Beauty, a joy forever, and the contest of men. Imagine an alluring maiden bathing by the seaside and watched from afar by a handsome, envious man from the underworld. Read the Kalampay and the thrilling long sea journeys to Lim-awun, the paradise underworld to rescue Matan-ayon. Feel the dangerous experience of diving down through the Panibyungan, the great waterfall. Read how two powerful men, Labaw Donggon and Masangladon, come face-to-face to vie for the beautiful woman. Who will finally win Matan-ayon’s hand? Alicia P. Magos is a sociocultural anthropologist who started work on the epics almost twenty-five years ago. She is now Professor Emeritus.
THE AMERICANIZATION OF MANILA
This book makes use of the historical descriptive method to describe the origins and evolution of the Americanization process in Manila in the first two decades of American rule. It seeks to describe the transformation of the city in the light of the American colonial objectives. It focuses on the sociopolitical dynamics of administrative policy on three important components of American social modernization program: city planning and infrastructure, health and sanitation, and education. The book adopts an entirely different framework by examining colonization from the perspective of crosscultural relations. It espouses an interdisciplinary approach and uses indigenous social science concepts as integrating mechanism. Cristina Evangelista Torres taught at the UP Manila.
Costly Wars, Elusive Peace Costly Wars, Elusive Peace
This book covers two decades of armed conflict and peace building in post-Marcos Philippines. It provides incisive assessments on the major armed conflicts in the country. Articles on the debates within the ranks or between the protagonists, the roles played by civil society organizations and other third parties, the integration of combatants, the unfinished reconstruction of regional autonomy in Mindanao, and development and international assistance reflect on the other dimensions of a country grappling with the intricacies of its own wars. The author is the Chair of the Philippine Government Peace Panel in talks with the Moro Islamic Liberation Front.
“More stories like this should be written, and written this way—dramatic and sensitive renditions of history that take us to a Philippines most Filipinos know nothing about, but whose tribulations and triumphs continue to bear a profound impact on the nation—indeed, on our sense of a nation. Yabes presents a creative, often lyrical, narrative of life and love in a sultanate caught between past and future. Some readers might object to the fact that Yabes is not Muslim and should not have written this; but she draws on many years of sympathetic immersion in the Philippine south, in its politics and culture. The best test of this account is to read it and ask yourself if this cannot be any truer than this morning’s headline, which will tell you much less, and much less eloquently.”—Jose Y. Dalisay Jr. The author is an award-winning journalist and fictionist.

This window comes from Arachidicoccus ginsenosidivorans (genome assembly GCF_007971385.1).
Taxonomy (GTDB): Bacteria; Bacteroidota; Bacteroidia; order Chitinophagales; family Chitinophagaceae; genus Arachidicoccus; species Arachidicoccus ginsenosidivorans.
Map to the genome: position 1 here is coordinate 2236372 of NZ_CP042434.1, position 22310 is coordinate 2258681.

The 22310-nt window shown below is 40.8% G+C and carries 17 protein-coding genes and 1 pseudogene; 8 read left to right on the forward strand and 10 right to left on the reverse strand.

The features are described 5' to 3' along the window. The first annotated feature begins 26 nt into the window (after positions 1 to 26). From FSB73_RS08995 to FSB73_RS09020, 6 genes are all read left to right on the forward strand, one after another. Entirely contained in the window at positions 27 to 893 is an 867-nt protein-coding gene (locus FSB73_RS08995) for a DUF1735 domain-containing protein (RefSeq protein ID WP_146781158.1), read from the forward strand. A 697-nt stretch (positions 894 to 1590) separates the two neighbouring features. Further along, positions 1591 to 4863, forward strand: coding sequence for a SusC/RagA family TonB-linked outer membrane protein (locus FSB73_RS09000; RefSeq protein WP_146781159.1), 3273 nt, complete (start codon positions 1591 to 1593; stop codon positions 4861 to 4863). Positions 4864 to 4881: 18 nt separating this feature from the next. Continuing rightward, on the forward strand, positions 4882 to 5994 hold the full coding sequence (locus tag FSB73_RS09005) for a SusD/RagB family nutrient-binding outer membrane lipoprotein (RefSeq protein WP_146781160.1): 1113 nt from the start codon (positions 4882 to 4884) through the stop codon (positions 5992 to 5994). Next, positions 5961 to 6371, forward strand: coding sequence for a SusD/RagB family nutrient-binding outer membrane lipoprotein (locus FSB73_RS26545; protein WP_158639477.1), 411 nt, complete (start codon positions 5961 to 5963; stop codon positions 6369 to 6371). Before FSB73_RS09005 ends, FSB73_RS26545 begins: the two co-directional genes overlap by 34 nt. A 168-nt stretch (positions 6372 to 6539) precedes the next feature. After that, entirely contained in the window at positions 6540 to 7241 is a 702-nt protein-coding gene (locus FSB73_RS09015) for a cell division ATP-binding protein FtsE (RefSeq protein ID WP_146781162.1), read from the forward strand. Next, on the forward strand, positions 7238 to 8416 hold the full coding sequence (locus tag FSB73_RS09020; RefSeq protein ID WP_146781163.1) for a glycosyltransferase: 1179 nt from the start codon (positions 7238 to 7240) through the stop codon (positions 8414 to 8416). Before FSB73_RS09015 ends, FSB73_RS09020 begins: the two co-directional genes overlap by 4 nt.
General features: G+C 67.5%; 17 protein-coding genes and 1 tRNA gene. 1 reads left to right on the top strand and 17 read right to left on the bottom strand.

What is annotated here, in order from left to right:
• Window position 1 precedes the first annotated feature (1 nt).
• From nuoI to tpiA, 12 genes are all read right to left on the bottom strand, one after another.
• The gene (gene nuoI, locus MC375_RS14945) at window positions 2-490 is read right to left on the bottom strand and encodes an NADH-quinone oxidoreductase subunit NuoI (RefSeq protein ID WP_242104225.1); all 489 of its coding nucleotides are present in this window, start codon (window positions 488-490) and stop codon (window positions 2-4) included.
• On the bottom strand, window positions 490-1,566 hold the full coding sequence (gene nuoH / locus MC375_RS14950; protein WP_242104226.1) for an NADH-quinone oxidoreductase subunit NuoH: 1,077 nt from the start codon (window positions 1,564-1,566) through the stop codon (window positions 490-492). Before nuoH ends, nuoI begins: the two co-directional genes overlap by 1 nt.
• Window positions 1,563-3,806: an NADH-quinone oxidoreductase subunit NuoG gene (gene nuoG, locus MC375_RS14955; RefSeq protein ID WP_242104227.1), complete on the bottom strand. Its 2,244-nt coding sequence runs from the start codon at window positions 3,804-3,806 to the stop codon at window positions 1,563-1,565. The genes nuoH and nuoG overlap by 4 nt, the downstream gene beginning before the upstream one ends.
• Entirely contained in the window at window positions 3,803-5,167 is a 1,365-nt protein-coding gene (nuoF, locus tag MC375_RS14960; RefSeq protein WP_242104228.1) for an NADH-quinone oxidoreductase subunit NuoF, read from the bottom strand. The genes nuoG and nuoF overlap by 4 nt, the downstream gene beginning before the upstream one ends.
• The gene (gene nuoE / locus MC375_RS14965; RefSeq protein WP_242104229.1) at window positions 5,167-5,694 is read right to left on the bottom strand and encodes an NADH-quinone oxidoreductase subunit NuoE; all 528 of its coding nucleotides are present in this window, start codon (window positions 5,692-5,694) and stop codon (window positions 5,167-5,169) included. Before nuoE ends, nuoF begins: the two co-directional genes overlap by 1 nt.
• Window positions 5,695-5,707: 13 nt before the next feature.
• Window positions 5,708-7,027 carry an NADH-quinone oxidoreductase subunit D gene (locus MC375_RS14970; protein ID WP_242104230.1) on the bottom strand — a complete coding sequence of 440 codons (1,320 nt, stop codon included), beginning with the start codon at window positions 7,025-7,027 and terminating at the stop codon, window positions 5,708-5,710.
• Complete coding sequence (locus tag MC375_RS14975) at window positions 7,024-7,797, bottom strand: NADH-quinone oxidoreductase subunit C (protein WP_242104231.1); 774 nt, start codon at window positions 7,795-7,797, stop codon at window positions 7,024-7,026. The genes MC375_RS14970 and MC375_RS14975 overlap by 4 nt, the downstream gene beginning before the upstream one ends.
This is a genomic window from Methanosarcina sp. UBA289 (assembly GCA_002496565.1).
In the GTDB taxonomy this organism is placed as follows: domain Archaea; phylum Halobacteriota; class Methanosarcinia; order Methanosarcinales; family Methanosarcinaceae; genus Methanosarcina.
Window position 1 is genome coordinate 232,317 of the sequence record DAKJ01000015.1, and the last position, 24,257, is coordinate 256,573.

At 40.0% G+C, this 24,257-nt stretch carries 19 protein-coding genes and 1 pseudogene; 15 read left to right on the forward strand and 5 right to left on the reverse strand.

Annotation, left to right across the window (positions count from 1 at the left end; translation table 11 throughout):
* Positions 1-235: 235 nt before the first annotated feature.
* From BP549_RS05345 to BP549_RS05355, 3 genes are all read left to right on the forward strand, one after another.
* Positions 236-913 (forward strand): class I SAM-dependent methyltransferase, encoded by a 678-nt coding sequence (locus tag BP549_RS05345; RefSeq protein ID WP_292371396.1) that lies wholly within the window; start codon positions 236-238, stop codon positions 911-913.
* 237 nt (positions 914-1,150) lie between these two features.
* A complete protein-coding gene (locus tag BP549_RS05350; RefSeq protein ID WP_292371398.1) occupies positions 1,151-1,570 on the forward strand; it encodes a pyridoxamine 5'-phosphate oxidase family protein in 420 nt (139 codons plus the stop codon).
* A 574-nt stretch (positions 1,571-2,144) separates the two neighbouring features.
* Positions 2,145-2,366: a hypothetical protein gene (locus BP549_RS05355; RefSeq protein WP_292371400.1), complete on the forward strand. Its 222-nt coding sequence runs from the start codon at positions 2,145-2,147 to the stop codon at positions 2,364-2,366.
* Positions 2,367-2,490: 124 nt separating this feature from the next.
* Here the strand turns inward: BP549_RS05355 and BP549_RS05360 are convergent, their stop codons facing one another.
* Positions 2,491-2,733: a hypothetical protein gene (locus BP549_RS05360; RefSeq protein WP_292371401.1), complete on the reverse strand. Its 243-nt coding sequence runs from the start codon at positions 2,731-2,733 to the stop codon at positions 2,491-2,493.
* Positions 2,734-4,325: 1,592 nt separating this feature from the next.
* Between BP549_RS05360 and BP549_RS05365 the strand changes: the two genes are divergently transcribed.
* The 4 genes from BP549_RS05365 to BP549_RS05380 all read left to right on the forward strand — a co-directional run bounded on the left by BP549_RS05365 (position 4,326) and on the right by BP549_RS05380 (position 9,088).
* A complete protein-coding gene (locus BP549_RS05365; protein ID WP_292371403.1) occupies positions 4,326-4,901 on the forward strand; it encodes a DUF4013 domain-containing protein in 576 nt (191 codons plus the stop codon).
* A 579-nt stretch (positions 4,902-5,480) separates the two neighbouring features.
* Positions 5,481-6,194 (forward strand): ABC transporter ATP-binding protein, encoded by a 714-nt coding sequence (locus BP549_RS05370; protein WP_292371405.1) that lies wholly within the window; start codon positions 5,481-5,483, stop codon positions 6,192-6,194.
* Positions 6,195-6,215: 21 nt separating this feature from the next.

Below the Crying Mountain
“In Below the Crying Mountain the Moro rebellion that broke out in Sulu in the 1970s and that continues to wound the nation is seen vividly through the lives of the mestiza Rosy Wright, the Tausug girl Nahla, the rebel leader Prof. Hassan, the soldier Capt. Rodolfo as well as in the quest of the book’s narrator. The personal is political as war fuels the clash of emotions, histories, and cultures.”—Charlson Ong, Palanca Hall of Fame Author Criselda Yabes is an award-winning journalist and fictionist.
The Muslim South and Beyond
This book is a collection of selected essays of Samuel K. Tan written through the years during his life and times as chairman and member of the University of the Philippines (UP) Faculty of History. The essays are conveniently arranged from general to specific issues of the Mindanao conflict and the central relevance of the Muslim South to the problem. Because of its global ideological character, the first essay gives context to the Bangsamoro struggle which had received initial and substantial support from Libyan President Muammar Ghadafi as author of The Green Book which expounds the “Third International Theory.”
El Folk-lore Filipino
Isabelo de los Reyes, intent like the other propagandists on proving the Spanish colonizers wrong in their contention that there was no pre-Hispanic Philippine civilization to speak of, collected folkloric material from his native province of Ilocos Sur, Zambales, and Malabon. Thus one finds in this translation, information on Ilocano religion, mythology, psychology, types, customs, and traditions; selected poems of the author’s mother, poetess Leona Florentino; aspects of Zambales and Malabon folklore; and the story of Isio illustrating what Don Isabelo calls “administrative folklore.” His efforts were duly recognized, for El Folk-lore Filipino won a silver medal at the Madrid Exposition, and prizes at the Paris and St. Louis (United States of America) Expositions. Translators Salud C. Dizon and Maria Elinora PeraltaImson taught at the University of the Philippines.